2Synthasome, Inc., La Jolla, CA USA
3Institute of Engineering in Medicine, University of California-San Diego, La Jolla, CA USA
Communicated by footnote: Associate Editor Angelique Louie oversaw the review of this article.

Introduction

Articular cartilage is a load-bearing connective tissue at the ends of long bones in synovial joints that facilitates low-friction, low-wear joint articulation. The load-bearing ability of cartilage is dependent on the presence of a large aggregating proteoglycan, aggrecan, in the matrix.4 Aggrecan is highly negatively charged due to its numerous sulfated glycosaminoglycan (GAG) side chains, and the charge density of these sulfated GAG moieties creates a swelling pressure in the interstitial fluid of cartilage that resists compression.18 The permeability, or ease of fluid flow through cartilage, is inversely related to the tissue charge density,17 and is low in normal tissue,6 which is essential for fluid pressurization. Interstitial fluid pressurization supports most of the load that cartilage receives, shielding the solid matrix from excessive strain.26

While permeability has traditionally been reported for individual materials, such as articular cartilage, related variables such as hydraulic resistance are needed to describe complex multi-tissue structures. Permeability, or specific permeability, typically refers to the constant K in Darcy’s empirical law.15,27 Hydraulic resistance R is similar, though inversely related to permeability

[Formula ID: Equ1]
1–4  [\documentclass[12pt]{minimal} \usepackage{amsmath} \usepackage{wasysym} \usepackage{amsfonts} \usepackage{amssymb} \usepackage{amsbsy} \usepackage{mathrsfs} \usepackage{upgreek} \setlength{\oddsidemargin}{-69pt} \begin{document}$$ R = \left( {{\frac{\Updelta P}{Q}}} \right),\quad K = {\frac{\mu L}{A}}\left( {{\frac{Q}{\Updelta P}}} \right),\quad K^{\prime} = k_{\text{p}} = {\frac{{{Q \mathord{\left/ {\vphantom {Q A}} \right. \kern-\nulldelimiterspace} A}}}{{{{\Updelta P} \mathord{\left/ {\vphantom {{\Updelta P} L}} \right. \kern-\nulldelimiterspace} L}}}} = \frac{L}{A}\left( {{\frac{Q}{\Updelta P}}} \right),\quad K^{\prime\prime} = c = \frac{1}{A}\left( {{\frac{Q}{\Updelta P}}} \right), $$\end{document}]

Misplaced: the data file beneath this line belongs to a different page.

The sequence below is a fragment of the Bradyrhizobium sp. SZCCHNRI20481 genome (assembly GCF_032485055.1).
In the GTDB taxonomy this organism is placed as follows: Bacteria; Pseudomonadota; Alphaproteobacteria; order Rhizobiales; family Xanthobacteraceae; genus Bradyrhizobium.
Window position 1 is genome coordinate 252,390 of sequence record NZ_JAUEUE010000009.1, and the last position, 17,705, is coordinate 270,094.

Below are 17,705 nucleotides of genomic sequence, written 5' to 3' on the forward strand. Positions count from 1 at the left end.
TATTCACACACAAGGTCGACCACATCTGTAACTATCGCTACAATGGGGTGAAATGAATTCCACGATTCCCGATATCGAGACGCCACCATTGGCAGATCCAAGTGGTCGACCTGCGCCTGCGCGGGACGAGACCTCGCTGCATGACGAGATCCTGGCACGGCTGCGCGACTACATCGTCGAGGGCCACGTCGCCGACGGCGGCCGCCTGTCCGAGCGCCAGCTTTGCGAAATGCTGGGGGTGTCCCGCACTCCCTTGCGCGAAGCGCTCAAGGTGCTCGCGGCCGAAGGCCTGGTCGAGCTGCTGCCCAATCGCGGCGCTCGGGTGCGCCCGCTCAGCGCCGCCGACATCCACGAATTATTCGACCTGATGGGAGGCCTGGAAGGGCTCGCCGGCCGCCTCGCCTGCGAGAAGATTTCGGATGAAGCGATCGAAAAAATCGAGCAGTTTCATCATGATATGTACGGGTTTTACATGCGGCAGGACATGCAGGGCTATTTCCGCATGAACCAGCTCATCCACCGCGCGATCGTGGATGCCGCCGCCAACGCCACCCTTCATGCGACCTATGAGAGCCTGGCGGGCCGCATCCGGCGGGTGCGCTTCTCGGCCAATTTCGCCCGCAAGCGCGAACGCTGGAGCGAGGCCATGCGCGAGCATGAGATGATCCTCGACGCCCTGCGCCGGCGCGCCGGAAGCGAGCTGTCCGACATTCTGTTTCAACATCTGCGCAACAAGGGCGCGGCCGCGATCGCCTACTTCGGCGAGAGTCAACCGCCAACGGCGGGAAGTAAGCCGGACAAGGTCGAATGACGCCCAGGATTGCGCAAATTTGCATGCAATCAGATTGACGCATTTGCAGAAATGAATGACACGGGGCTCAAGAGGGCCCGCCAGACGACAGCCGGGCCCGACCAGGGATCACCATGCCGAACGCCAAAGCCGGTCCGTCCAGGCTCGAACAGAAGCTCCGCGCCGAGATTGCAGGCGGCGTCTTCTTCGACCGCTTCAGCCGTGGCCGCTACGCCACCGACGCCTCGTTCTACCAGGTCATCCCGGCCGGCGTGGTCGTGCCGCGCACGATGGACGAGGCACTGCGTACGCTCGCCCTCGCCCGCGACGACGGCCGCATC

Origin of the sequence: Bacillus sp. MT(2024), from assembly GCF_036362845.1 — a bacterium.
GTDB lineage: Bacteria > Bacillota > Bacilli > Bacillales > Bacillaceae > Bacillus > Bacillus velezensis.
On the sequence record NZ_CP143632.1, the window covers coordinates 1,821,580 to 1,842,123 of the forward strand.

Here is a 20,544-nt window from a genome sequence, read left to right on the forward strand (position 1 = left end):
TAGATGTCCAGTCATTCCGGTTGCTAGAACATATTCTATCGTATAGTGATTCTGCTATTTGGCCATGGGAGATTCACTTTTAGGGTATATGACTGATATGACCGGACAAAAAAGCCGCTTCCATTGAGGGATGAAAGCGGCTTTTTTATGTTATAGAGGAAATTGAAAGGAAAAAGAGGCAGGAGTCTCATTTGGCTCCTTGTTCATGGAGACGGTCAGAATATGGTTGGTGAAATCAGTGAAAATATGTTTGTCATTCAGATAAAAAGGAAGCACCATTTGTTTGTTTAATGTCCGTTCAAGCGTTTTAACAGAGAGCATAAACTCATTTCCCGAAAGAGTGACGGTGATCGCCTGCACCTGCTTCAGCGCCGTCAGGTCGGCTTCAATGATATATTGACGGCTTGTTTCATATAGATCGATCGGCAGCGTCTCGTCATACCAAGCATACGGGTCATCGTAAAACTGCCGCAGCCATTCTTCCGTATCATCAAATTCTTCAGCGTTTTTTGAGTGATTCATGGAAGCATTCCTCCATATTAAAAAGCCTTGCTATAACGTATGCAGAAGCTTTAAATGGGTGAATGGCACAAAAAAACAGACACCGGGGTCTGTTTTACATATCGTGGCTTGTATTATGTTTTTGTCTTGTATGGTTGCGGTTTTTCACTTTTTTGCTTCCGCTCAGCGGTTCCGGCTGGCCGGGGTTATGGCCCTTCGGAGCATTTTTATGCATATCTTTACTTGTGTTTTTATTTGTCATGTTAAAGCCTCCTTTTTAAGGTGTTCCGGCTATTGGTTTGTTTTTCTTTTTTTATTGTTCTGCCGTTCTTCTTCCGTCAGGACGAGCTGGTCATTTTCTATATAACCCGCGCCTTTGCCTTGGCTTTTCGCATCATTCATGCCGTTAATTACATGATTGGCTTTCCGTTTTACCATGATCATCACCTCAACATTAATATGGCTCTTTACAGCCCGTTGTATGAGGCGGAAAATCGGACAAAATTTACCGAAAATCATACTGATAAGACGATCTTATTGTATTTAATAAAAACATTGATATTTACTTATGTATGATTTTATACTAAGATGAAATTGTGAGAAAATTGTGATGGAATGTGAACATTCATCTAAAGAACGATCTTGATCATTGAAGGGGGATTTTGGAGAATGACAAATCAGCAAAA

with viscosity μ, flow rate Q, fluid path-length L, pressure P, and cross-sectional area A. Less specific forms of permeability have been defined, including hydraulic permeability kp or hydraulic conductivity K′, and hydraulic conductance c. The use of the less specific definitions, c or R, is appropriate when multi-tissue structures are used, such as osteochondral tissue,13 as K and kp are typically defined for individual materials.

The hydraulic resistance across osteochondral tissue, especially articular cartilage, decreases with degeneration and erosion. Progressive degeneration and erosion of articular cartilage that can occur with osteoarthritis (OA) has been correlated with decreased hydraulic resistance.1 In addition, focal defects, which are commonly observed in the knees of symptomatic patients during arthroscopy,8,12 are discrete areas of cartilage erosion that also likely have reduced hydraulic resistance. Differences in the hydraulic resistance of osteochondral tissue with normal, partially, and fully eroded cartilage have also been reported.13 Such decreases in hydraulic resistance will diminish the ability of cartilage to maintain fluid pressurization, leading to larger strains on the cartilage matrix and likely to further degeneration.18,30,31

Different repair strategies for cartilage defects are being investigated, though only a limited number address the need for immediate restoration of interstitial fluid pressurization. Defect repair strategies include arthroscopic procedures, such as microfracture25; soft tissue grafts5; osteochondral grafts of autogenic11 or allogenic source material9; cell transplantation with or without a scaffold, including autologous cell implantation3 and mesenchymal stem cells; and synthetic and natural scaffolds. Interstitial fluid pressurization, and load-bearing capacity, is typically restored with the osteochondral graft techniques, and for certain scaffold implants, such as high concentration formulations of poly-(ethylene glycol) with high stiffness (similar to cartilage stiffness) and low permeability,16,23 while most cell-based techniques make use of a scaffold that is initially less stiff than normal cartilage.